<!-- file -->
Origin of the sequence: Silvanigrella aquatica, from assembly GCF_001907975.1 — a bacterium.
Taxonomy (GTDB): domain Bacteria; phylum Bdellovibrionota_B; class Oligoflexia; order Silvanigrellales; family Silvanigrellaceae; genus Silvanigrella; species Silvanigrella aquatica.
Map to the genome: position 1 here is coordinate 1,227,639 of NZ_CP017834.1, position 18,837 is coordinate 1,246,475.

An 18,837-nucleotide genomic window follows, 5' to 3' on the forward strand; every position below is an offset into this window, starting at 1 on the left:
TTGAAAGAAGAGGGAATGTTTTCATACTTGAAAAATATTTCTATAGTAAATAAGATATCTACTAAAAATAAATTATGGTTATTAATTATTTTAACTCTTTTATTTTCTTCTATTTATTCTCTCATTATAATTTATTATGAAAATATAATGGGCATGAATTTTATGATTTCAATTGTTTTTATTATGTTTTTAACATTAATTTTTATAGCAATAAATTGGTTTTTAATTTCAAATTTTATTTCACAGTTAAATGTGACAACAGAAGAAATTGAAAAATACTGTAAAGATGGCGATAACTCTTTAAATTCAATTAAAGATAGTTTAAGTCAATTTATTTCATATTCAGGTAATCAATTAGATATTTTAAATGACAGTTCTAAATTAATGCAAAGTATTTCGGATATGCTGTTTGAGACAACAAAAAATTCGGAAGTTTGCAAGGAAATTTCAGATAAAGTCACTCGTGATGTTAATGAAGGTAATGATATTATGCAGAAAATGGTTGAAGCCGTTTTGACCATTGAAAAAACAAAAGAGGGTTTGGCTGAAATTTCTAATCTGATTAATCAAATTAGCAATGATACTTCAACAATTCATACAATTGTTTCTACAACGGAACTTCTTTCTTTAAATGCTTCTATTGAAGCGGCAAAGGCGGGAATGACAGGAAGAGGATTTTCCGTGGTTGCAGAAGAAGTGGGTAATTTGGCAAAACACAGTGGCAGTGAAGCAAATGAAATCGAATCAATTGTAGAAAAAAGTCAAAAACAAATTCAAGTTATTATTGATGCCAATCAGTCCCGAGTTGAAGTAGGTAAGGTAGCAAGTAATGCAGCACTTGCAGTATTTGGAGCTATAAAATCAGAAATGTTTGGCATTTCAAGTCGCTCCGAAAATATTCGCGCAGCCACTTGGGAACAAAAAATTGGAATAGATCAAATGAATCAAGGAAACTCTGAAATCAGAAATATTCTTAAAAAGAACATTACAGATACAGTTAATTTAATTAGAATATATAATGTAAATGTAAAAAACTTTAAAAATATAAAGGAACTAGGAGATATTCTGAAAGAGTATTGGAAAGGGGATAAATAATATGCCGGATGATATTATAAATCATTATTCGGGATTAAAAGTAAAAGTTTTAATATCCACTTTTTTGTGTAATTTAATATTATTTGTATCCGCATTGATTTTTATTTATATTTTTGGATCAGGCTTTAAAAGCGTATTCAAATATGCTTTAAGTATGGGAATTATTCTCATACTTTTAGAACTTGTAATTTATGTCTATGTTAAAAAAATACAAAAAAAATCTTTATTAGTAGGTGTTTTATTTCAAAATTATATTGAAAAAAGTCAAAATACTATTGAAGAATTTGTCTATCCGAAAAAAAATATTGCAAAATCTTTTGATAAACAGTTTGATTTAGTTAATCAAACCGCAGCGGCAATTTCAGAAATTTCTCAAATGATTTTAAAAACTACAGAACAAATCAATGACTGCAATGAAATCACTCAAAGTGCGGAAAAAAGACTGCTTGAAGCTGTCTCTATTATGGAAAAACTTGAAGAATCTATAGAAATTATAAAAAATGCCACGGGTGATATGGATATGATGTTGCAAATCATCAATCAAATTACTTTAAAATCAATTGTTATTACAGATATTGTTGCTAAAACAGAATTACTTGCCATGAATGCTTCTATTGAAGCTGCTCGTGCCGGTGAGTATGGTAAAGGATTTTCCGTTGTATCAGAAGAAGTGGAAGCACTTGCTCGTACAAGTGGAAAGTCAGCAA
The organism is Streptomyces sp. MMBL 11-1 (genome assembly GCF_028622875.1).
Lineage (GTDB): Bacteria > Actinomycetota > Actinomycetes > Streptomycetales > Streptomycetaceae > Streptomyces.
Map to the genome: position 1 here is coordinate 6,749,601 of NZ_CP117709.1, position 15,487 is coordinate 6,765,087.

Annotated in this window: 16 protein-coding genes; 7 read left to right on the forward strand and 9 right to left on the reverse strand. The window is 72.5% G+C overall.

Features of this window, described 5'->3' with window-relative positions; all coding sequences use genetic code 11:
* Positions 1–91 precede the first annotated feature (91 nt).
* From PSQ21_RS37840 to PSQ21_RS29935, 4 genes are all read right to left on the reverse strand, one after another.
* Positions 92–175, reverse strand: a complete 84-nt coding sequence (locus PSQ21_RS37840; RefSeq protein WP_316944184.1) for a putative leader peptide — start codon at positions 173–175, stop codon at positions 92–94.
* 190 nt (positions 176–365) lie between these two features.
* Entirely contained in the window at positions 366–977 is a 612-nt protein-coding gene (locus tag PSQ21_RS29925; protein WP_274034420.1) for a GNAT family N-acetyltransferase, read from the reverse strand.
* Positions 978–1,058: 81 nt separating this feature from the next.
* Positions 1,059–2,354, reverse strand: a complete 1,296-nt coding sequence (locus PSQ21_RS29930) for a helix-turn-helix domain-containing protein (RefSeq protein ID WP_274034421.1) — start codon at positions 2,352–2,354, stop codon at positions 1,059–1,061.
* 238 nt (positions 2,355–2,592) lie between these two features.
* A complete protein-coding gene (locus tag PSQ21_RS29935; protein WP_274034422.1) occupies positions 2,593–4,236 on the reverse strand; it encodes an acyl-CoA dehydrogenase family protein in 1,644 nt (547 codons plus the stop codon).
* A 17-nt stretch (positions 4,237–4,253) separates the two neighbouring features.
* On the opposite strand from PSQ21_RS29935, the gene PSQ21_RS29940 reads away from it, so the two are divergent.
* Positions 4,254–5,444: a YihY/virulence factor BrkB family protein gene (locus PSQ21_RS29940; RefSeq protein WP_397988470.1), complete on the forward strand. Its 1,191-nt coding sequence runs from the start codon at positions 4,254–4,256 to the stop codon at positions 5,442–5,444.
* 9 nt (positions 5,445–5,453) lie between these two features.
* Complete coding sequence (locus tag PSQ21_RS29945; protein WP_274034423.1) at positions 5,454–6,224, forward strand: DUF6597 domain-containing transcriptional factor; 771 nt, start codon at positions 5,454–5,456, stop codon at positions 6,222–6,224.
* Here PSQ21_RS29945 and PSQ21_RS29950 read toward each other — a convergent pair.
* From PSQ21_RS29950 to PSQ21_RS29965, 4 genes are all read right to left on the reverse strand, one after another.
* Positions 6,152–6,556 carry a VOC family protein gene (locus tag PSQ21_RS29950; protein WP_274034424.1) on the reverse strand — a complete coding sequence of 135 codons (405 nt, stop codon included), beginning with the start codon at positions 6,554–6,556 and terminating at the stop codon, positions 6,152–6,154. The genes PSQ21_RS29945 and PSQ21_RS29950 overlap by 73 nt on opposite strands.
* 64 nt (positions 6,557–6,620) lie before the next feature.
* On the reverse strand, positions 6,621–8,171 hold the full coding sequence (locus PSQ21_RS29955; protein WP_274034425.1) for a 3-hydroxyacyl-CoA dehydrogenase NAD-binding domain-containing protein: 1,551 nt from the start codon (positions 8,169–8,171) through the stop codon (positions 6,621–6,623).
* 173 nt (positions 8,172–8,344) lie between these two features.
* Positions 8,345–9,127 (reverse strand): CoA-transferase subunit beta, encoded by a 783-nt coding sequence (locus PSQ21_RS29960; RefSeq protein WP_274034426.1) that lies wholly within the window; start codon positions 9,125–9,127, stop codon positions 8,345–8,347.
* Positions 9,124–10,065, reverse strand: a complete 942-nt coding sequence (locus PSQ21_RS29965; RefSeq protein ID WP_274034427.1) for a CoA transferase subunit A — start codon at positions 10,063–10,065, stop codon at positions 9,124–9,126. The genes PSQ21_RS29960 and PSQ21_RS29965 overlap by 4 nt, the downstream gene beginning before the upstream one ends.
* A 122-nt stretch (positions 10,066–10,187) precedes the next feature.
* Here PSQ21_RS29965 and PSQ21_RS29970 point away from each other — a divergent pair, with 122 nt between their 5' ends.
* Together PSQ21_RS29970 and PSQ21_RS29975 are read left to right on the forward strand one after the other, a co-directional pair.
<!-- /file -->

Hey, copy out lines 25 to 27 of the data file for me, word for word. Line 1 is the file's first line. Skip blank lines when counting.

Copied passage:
* Here PSQ21_RS29945 and PSQ21_RS29950 read toward each other — a convergent pair.
* From PSQ21_RS29950 to PSQ21_RS29965, 4 genes are all read right to left on the reverse strand, one after another.
* Positions 6,152–6,556 carry a VOC family protein gene (locus tag PSQ21_RS29950; protein WP_274034424.1) on the reverse strand — a complete coding sequence of 135 codons (405 nt, stop codon included), beginning with the start codon at positions 6,554–6,556 and terminating at the stop codon, positions 6,152–6,154. The genes PSQ21_RS29945 and PSQ21_RS29950 overlap by 73 nt on opposite strands.